Africa and France: Postcolonial Cultures, Migration, and Racism

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Indiana University Press, Mar 20, 2013 - Social Science - 344 pages
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Africa and France reveals how increased control over immigration has changed cultural and social production, especially in theatre, literature, film, and even museum construction. A hated of foreigners, accompanied by new forms of intolerance and racism, has crept from policy into popular expressions of ideas about the postcolony and ethnic minorities. Dominic Thomas’s stimulating and insightful analyses unravel the complex cultural and political realities of longstanding mobility between Africa and Europe and question the attempt at placing strict limits on what it means to be French or European. Thomas offers a sense of what must happen to bring about a renewed sense of integration and global Frenchness.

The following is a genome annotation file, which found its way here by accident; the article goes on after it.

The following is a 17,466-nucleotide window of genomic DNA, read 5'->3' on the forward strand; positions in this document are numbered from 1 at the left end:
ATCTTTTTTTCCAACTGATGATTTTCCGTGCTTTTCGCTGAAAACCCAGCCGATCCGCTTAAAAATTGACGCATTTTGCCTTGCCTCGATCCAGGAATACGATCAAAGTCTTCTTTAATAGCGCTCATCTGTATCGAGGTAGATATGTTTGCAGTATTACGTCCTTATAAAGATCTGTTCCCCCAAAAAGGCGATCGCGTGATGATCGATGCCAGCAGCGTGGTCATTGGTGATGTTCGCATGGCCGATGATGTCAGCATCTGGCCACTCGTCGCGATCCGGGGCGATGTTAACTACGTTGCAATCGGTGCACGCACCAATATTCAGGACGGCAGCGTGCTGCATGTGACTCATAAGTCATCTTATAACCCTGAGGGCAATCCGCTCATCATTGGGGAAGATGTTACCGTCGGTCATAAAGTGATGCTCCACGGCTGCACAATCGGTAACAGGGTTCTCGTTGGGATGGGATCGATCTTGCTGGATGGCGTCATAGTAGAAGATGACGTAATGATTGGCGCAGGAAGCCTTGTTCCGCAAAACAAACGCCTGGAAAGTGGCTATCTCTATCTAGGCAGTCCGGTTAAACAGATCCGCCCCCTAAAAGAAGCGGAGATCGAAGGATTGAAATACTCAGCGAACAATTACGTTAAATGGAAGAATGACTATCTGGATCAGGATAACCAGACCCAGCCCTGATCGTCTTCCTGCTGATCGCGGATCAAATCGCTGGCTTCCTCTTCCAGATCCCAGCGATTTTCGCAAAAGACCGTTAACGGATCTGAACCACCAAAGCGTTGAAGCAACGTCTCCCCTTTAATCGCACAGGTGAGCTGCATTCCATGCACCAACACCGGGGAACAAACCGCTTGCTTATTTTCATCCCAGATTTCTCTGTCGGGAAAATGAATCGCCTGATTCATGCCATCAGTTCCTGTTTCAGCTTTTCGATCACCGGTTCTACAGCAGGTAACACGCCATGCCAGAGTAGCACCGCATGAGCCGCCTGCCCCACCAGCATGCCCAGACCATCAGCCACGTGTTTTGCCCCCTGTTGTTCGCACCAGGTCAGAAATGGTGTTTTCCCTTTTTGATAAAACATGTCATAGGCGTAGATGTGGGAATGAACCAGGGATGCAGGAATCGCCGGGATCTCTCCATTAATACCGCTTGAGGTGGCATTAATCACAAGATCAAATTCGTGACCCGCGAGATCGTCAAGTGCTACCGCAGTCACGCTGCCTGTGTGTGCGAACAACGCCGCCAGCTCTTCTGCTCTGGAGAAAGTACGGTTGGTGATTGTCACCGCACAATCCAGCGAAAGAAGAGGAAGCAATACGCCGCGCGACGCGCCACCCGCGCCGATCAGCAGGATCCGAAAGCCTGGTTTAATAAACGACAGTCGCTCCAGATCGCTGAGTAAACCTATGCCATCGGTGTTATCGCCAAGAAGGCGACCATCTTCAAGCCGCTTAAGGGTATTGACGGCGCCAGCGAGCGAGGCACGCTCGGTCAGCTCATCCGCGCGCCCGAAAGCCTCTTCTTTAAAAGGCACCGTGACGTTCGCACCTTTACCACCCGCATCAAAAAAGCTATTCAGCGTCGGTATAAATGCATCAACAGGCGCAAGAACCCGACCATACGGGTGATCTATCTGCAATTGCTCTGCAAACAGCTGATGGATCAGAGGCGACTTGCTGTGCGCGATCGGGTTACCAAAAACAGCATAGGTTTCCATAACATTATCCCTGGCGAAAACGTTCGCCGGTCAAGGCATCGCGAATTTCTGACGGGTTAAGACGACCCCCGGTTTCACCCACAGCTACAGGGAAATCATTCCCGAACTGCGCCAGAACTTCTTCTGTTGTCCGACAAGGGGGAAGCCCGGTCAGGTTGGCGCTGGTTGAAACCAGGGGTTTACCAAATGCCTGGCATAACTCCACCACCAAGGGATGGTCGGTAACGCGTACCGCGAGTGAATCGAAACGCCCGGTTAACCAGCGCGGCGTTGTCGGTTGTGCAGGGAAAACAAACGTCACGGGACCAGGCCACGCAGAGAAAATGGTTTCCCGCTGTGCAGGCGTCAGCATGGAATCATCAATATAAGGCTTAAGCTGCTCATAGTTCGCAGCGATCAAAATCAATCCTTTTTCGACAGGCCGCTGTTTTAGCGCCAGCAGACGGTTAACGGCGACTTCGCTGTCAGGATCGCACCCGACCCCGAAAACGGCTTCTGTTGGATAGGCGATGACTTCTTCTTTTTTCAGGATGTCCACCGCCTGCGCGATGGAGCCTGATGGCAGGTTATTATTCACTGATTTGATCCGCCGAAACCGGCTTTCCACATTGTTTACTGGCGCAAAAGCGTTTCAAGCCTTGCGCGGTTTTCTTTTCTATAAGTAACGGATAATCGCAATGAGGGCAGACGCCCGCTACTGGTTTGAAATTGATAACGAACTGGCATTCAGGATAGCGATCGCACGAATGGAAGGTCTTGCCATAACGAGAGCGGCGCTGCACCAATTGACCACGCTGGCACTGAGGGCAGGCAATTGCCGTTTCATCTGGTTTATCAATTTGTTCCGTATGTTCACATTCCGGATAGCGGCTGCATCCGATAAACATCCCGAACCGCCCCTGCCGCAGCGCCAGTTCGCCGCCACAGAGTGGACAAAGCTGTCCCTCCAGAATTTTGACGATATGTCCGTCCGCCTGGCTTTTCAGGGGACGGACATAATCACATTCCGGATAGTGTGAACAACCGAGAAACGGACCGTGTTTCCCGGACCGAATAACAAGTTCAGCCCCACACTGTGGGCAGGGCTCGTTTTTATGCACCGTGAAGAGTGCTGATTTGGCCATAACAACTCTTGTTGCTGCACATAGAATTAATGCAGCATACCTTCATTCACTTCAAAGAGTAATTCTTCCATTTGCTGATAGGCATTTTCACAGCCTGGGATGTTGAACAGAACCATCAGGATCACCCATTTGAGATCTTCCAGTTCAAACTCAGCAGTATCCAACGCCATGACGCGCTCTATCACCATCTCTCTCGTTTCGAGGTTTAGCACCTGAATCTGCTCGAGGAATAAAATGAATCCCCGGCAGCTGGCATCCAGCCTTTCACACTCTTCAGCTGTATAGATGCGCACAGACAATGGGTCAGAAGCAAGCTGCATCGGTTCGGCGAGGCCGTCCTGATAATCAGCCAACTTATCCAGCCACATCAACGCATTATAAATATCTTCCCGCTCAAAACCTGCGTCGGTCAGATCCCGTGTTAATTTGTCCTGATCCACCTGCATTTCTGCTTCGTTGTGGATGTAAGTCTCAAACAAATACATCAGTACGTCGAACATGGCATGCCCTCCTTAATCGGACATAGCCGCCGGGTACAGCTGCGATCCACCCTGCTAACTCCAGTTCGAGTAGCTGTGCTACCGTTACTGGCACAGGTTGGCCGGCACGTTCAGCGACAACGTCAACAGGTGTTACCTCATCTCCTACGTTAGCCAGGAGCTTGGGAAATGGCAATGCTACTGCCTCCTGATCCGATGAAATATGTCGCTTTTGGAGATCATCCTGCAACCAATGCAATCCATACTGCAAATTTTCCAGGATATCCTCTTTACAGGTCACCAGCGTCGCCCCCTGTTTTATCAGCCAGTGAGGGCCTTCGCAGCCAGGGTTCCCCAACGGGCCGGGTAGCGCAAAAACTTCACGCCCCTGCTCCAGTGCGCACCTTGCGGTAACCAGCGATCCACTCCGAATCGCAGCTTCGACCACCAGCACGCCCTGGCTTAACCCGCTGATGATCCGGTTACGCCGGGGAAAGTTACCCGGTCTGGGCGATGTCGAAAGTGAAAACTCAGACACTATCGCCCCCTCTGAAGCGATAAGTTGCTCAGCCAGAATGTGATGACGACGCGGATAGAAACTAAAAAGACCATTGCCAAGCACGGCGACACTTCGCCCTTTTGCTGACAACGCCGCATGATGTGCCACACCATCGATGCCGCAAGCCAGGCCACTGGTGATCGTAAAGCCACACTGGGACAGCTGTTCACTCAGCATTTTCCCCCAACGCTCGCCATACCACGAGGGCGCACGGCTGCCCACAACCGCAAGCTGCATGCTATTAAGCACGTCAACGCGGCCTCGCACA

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Contents

Acknowledgments
The Quai Branly Museum
The National Center for the History
National Identity and the Institutionalization
Africa France and Eurafrica in the TwentyFirst Century
The Marie NDiaye Affair or the Coming of a Postcolonial evoluee
National Literatures World Literature
Notes
Bibliography
Index
Copyright

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About the author (2013)

Dominic Thomas is Professor of Comparative Literature and French and Francophone Studies at the University of California, Los Angeles. He is author of Nation-Building, Propaganda, and Literature in Francophone Africa (IUP, 2002) and Black France: Colonialism, Immigration, and Transnationalism (IUP, 2007).

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